Where foreign subsidiaries find themselves in financial distress, the interest rate on the shareholder loans from a South African shareholder may be reduced to zero percent as the foreign subsidiary is unable to pay any interest due to the fact that it may be insolvent.
However, in terms of the transfer pricing provisions in section 31(2) of the Income Tax Act, Act 58 of 1962, as amended, all shareholder’s loans granted by South African shareholders to foreign subsidiaries should bear an arm’s length interest rate. The question therefore remains whether a zero interest rate on a shareholder’s loan will be seen as an arm’s length interest rate for South African transfer pricing purposes.
Arm’s length price
Based on case law, dealing at arm’s length implies that each party is independent of the other and that each party will ensure that it receives the best result for itself out of the transaction with the other party.
The Organisation for Economic Co-operation and Development (“OECD”) acknowledges, in its Transfer Pricing Guidelines, that there is a practical difficulty in applying the arm’s length principle in that connected persons may enter into transactions with each other which independent parties would not have entered into. These transactions are commercially justifiable as group companies may face different commercial circumstances when dealing with each other.
When applying the arm’s length principle, it is important to compare the conditions of a transaction between connected parties with the conditions of a transaction between independent parties. Such a comparison can only be of use if the economically relevant characteristics of these two situations are also comparable. In other words, none of the differences between the two situations should have a material effect on the price that is charged for the transaction, or that an adjustment could be made to the price to neutralise the effect of such differences. To determine the comparability it is important to understand how independent companies evaluate a potential transaction.
Independent companies will compare a proposed transaction with other options available to them and will only enter into the proposed transaction if there is not a more attractive alternative available to it. In this comparison, any economically relevant differences between the various options will be considered. It is therefore only fair that tax administrations should also consider these differences when comparing two situations in the determination of an arm’s length price.
Therefore, to determine the comparability of two transactions to determine the arm’s length conditions it is necessary to compare the attributes of both the transactions and the companies which may affect conditions in an arm’s length transaction. These attributes may include the characteristics of the service provided, the assets applied by each party, the risks assumed by each party, the contractual terms, the business strategies of the parties and the economic circumstances of the parties.
Zero interest rate
Practice Note 7, issued by SARS, deals with “Interest-free loans to non-residents” and states that the Commissioner will consider various issues before exercising his discretion to adjust the interest rate in respect of loans granted by residents to non-residents. Even in practice, it appears that SARS will consider the merits of each individual shareholder’s loan before making any adjustments to the interest rate of a shareholder’s loan in terms of the transfer pricing provisions.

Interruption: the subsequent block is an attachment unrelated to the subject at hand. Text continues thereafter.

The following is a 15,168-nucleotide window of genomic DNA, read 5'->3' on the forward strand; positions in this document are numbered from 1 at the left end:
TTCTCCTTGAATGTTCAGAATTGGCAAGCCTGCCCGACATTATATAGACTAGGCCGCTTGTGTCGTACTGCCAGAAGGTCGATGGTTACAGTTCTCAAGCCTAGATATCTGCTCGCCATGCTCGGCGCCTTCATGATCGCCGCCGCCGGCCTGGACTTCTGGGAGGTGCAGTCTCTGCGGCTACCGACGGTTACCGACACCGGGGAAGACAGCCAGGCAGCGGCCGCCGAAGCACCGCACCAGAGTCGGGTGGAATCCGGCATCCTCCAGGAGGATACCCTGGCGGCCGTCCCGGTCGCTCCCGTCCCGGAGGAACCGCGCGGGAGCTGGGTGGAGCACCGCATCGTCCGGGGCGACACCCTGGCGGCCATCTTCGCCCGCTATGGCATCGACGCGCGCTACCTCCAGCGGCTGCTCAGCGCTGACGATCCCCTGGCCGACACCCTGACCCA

In terms of international case law, it seems that the setting of an interest rate on a shareholder’s loan by reference to interest rates used in respect of other borrowings is risky unless a proper economic analysis has been done to ensure that the conditions are comparable between the shareholder’s loan and the other borrowings.
In the case of a shareholder’s loan, the terms and conditions of the loan provide the crucial information required for a comparison with third party debt to determine an arm’s length interest rate. One should also consider the purpose of the loan, the credit worthiness of the offshore subsidiary, its credit history and the industry in which it operates.
Based on this, there may be circumstances where the levying of a zero interest rate on shareholders’ loans is, indeed, at arm’s length.
This applies especially to shareholders’ loans as one can argue that a shareholder’s loan is unique compared to any other funding provided to a company, especially where the shareholder’s loan is subordinated and subject to the provisions of a shareholder’s agreement. To consider the interest rate that might have been levied on a loan from a non-shareholder does not make sense seeing that the parties to a shareholder’s loan are neither independent nor dealing at arm’s length.
It is, therefore, clear that the interest rate levied on a shareholder’s loan will depend largely on the circumstances under which the loan is granted. Therefore, a zero interest rate should be treated as being concluded on an arm’s length basis for a shareholder’s loan to a foreign subsidiary which:
- Is realising continued losses as a result of its poor operational performance;
- Is unable to pay any interest on the shareholder’s loan due to its lack of free cash flow;
- Is unable to make any repayments on the shareholder’s loan due to its lack of free cash flow;
- Is unable to obtain a bank loan or only third party funding as a result of its lack of creditworthiness; and
- Can only obtain funding from its shareholder because the shareholder is the only one who will risk further capital based on the capital it has already contributed to the company.
Depending on the circumstances, an interest-free shareholder’s loan can indeed be an arm’s length transaction.